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what does -il- do (when it exists)

From:Rodlox <rodlox@...>
Date:Tuesday, January 11, 2005, 20:14
----- Original Message -----
From: Andreas Johansson <andjo@...>
To: <CONLANG@...>
Sent: Tuesday, January 11, 2005 10:01 PM
Subject: Re: what does -il- do?

> Quoting Rodlox <Rodlox@...>: > > > I was thinking again (no no, don't run YET)....and became curious as to > > what matter of modifier (if that's the right word) -il- is. > > > > For example... > > "The wood is heavy." > > "The forest is heavily wooded." > > > > one does not (that I know of) say "the forest is heavy-wooded" or "the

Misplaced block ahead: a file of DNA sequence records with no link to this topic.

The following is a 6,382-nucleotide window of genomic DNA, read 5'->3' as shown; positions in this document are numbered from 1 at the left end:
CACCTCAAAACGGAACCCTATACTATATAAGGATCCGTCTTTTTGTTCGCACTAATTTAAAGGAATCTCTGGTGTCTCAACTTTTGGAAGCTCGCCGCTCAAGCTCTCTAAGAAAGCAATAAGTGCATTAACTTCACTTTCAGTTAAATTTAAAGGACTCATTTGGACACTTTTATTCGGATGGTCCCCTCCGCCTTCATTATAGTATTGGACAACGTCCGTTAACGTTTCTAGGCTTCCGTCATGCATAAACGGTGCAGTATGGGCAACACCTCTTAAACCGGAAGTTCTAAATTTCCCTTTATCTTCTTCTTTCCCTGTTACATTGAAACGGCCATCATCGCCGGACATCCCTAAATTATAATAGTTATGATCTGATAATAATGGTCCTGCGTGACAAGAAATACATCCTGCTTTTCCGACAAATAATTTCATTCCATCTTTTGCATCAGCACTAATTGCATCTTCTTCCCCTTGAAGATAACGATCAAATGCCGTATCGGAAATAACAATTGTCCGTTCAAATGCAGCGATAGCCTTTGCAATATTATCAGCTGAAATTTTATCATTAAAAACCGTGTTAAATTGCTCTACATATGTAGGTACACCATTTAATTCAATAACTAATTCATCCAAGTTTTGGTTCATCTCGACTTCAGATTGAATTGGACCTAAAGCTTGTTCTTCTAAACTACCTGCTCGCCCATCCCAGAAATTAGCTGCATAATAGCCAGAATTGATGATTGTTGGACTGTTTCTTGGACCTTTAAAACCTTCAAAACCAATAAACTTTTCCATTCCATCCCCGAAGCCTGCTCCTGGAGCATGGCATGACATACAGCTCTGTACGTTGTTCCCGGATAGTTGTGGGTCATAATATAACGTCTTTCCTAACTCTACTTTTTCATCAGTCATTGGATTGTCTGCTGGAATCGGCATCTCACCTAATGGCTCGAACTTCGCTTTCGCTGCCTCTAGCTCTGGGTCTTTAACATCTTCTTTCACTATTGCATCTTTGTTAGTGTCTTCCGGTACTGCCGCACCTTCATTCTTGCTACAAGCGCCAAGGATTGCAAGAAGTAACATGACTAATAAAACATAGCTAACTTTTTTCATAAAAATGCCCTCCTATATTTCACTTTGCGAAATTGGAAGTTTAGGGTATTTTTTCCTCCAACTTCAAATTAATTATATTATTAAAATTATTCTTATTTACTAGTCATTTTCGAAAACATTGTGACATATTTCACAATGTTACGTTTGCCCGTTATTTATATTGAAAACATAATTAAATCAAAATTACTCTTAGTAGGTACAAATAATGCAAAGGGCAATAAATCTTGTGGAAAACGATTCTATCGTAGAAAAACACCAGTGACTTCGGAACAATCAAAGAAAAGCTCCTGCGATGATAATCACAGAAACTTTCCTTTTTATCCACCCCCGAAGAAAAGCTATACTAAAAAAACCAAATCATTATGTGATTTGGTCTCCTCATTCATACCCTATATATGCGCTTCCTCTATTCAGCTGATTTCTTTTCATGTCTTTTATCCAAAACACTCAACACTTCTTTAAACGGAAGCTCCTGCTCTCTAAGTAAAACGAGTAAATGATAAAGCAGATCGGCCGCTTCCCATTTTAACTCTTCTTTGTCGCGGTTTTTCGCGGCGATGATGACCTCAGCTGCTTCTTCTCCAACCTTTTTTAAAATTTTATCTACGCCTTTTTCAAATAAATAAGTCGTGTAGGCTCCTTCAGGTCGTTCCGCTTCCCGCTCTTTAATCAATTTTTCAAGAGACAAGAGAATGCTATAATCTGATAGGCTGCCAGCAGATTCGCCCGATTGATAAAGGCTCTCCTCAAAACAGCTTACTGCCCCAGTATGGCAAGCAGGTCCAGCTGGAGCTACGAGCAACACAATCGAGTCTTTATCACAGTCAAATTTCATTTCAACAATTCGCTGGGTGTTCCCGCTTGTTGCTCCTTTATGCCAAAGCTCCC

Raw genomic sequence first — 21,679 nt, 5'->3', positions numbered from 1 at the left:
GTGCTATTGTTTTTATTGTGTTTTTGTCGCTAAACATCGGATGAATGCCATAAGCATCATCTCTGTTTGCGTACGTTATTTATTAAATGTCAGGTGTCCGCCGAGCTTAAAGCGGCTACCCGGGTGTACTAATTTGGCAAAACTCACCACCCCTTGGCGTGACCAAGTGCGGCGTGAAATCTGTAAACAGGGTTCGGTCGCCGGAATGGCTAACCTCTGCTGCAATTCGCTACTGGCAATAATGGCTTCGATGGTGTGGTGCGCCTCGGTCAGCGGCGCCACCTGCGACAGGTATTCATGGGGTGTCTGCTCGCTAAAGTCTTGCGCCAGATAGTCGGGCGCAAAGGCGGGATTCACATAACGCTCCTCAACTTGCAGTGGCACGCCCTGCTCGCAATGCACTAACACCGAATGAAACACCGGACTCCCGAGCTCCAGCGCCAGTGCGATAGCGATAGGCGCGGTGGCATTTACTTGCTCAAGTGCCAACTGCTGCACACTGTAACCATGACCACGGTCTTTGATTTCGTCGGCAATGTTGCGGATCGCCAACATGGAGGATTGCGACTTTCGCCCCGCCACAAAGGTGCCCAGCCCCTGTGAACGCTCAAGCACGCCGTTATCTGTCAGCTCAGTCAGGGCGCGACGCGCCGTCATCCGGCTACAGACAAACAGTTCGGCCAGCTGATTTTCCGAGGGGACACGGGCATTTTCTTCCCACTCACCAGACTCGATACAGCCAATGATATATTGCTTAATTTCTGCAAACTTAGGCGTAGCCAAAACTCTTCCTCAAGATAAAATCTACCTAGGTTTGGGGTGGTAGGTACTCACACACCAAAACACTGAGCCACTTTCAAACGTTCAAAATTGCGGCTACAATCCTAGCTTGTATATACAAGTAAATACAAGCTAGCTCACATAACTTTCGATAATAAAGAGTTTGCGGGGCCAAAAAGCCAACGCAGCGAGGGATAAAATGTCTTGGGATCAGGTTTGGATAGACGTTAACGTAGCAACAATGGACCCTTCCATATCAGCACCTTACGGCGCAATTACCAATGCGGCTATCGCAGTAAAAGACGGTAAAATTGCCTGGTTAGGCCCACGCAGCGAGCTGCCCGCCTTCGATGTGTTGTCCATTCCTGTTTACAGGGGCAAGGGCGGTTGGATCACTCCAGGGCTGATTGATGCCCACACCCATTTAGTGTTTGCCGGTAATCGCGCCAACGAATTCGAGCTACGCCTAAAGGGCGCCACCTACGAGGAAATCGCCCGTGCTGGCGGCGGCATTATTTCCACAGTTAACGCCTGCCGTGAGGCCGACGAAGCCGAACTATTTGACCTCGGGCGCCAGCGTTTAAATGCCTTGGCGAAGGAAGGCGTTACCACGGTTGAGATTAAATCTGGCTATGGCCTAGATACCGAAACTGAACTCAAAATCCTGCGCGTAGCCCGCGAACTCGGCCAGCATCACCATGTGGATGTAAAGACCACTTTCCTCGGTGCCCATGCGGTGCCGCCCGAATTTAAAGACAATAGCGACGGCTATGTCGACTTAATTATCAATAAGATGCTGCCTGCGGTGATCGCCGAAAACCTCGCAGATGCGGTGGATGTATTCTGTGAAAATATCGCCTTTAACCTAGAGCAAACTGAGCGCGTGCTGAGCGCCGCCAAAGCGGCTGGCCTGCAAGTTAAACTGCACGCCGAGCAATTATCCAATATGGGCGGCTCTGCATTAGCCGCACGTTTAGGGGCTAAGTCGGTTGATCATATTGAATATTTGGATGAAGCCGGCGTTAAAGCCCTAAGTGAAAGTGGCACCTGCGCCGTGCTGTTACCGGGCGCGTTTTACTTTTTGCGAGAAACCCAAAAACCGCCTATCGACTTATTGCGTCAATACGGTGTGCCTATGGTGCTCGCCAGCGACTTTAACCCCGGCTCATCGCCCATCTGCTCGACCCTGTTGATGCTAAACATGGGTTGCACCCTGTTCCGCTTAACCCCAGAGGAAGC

> > is heavily" I thought to ask: what is the -il- that so affects some > > words? *curious* > > There's no actual -il- infix present;
oh. *I looks properly embarassed* are there any languages which would have infixes?
> what we're seen is an orthographic > convention whereby final -y when preceded by a consonant turns to -i- when
> ending beginning in a consonant is added. Thus we get _heavily_ for what
> be **_heavyly_, which in turn, of course, is simply the adjective _heavy_
> the regular adverb-former _-ly_. > > Andreas >


Philip Newton <philip.newton@...>infixes (was Re: what does -il- do (when it exists))